Eurozone Crisis in a Nutshell

Posted on May 28, 2012 in GlobeScope

By Abdul Wahid Khan:

Eurozone crisis which started in October 2008 and became worse in 2010 and 2011 is basically debt on some countries which are not able to repay it. Those countries are in short referred to as PIIGS nations and they are Portugal, Italy, Ireland, Greece and Spain. This crisis can has potential to affect millions of jobs, businesses, and lives of people around the world and especially in Eurozone. A scary outcome of this crisis may be that the Euro currency may collapse and the countries may have to think of their own new currencies.

Different governments in the world are in some sort of debt and to reduce it, they share it by selling debt instruments so that they can pay some debt and borrow more money. Those who buy such debt are always at risk. So, there are agencies like Moody’s and Standard & Poor’s which give rating to countries based on their capability to pay returns on debt sold as AAA to be best and BBB to be worst. Recently in this Eurozone crisis, France lost its AAA rating. Critics point out that credit card spending in USA and UK is too high and personal debts are much higher there, so rating agencies should reconsider their criteria for ranking. Euro was launched in 1999 to make lives easy in Eurozone. People from different countries can use same currency whenever they travel in that zone. No need to exchange. It became easy for businesses to make deal in just one currency. It also challenged the dominance of US dollar.

Euro is used by 17 countries and the problem is that they all are not the same. Some are rich like Germany while some are poor like Greece, Portugal, etc. Poor countries contribute too less individually for the GDP of zone as a whole, like Greece contributes only 3 %. Poor countries did two things which have put them into crisis. They borrowed too much cash and they got hit by global economic slowdown. So, now they can’t borrow more money to pay their debts. Managing same currency for so different nations is a tough task for governments and Italy, Greece and Portugal are said to opt out from Eurozone. Generally, governments spend money on infrastructure, facilities, etc. They spend more than they collect in taxes so they have to borrow money. Some countries like Greece borrowed too much money and banks started doubting if it could really pay back. It’s less sustainable and followed a practice analogous to overspending on credit cards. In reality, Ireland was the first to go into crisis than Greece. Various economists say that Greece has its own problems like tax evasion and corruption due to which it is in such crisis.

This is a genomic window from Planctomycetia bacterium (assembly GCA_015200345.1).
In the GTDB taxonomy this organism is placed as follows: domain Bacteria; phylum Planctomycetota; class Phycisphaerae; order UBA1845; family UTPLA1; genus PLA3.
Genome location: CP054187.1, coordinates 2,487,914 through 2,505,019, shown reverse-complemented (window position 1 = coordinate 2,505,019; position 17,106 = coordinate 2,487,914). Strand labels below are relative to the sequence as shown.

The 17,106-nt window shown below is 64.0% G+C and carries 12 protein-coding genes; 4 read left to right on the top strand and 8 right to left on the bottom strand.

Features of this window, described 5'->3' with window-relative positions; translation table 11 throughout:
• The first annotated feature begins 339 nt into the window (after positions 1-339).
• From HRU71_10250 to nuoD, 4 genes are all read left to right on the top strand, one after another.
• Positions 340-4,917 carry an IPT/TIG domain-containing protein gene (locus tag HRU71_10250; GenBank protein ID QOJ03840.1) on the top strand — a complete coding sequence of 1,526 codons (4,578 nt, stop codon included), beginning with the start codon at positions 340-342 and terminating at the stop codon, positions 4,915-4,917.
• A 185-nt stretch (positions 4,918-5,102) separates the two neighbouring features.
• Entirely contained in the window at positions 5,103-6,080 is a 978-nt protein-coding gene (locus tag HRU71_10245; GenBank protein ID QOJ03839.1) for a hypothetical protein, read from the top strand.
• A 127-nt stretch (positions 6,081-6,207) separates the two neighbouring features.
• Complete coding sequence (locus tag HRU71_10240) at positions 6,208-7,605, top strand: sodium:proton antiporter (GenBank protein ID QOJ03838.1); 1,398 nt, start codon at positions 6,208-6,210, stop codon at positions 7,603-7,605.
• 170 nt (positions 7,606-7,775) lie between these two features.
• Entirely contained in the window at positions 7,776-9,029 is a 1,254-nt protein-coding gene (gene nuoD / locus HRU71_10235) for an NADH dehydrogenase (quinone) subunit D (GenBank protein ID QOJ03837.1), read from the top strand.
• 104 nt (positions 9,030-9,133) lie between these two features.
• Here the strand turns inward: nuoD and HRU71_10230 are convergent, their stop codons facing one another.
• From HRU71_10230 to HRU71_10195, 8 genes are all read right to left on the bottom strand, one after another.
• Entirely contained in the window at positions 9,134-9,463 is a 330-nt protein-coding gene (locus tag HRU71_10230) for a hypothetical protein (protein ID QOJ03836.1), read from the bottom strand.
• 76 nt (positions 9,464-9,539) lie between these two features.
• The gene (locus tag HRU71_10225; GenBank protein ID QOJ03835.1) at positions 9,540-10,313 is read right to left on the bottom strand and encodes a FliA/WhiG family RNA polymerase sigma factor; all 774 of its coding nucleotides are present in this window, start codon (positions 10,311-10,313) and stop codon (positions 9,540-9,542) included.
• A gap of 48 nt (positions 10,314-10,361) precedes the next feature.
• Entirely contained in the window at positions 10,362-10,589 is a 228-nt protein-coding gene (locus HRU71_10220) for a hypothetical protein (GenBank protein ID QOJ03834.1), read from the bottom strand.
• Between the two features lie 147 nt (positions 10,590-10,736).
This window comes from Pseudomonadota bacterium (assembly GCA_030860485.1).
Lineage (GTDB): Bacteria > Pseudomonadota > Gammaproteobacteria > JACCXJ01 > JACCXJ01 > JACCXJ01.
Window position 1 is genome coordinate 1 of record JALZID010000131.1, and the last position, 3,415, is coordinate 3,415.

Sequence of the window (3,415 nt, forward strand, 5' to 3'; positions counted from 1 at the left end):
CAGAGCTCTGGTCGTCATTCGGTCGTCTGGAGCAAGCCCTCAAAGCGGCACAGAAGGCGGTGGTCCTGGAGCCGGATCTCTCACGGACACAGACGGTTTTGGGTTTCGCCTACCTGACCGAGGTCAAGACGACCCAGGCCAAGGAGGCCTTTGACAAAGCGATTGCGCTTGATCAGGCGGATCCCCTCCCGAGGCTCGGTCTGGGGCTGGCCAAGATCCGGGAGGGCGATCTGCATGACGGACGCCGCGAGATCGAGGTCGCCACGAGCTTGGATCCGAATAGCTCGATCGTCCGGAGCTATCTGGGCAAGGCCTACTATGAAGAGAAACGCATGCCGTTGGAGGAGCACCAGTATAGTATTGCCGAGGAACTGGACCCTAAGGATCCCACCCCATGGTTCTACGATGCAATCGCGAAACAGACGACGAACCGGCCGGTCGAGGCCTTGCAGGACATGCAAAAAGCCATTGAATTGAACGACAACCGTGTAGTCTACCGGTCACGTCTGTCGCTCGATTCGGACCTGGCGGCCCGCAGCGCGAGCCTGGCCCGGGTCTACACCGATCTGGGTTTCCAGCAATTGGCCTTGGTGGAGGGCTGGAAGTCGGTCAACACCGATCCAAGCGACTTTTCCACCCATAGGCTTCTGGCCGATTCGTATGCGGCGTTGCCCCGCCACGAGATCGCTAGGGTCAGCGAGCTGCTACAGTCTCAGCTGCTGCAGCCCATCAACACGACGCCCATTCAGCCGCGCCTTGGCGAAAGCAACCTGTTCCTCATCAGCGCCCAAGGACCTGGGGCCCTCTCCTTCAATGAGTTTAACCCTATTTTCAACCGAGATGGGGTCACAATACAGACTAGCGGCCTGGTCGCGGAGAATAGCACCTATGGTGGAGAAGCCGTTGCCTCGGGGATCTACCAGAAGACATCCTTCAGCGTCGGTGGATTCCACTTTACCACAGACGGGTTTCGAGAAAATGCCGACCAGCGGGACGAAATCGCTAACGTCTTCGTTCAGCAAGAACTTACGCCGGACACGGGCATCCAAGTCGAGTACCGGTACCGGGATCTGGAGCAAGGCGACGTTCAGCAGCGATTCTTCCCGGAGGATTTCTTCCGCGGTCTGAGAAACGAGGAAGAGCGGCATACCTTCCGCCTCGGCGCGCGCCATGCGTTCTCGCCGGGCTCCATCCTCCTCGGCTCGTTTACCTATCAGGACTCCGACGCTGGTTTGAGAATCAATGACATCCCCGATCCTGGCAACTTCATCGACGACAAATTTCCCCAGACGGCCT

Different countries buy debt of other countries because they are promised good interest on it. When a bank buys debt, it insures that it will get back its money by some policies fixed by financial institutions. Such institutions are interconnected and it’s not clear how long the chain is. In a way, it involves different countries across the globe and if one country goes bankrupt, and then a far away country may get affected.

As a solution, the countries in crisis are borrowing more money from ECB (European Central Bank), IMF (International Monetary Fund), EFSF (European Financial Stability Facility), and ESM (European Stability Mechanism). ESM is latest and it has funds up to 1 trillion Euros. Countries in crisis can apply to it for funds and it will be functional from June 2012. Some countries have also tried to cut spending but critics say that they have taken it too far which may slow down their economic growth.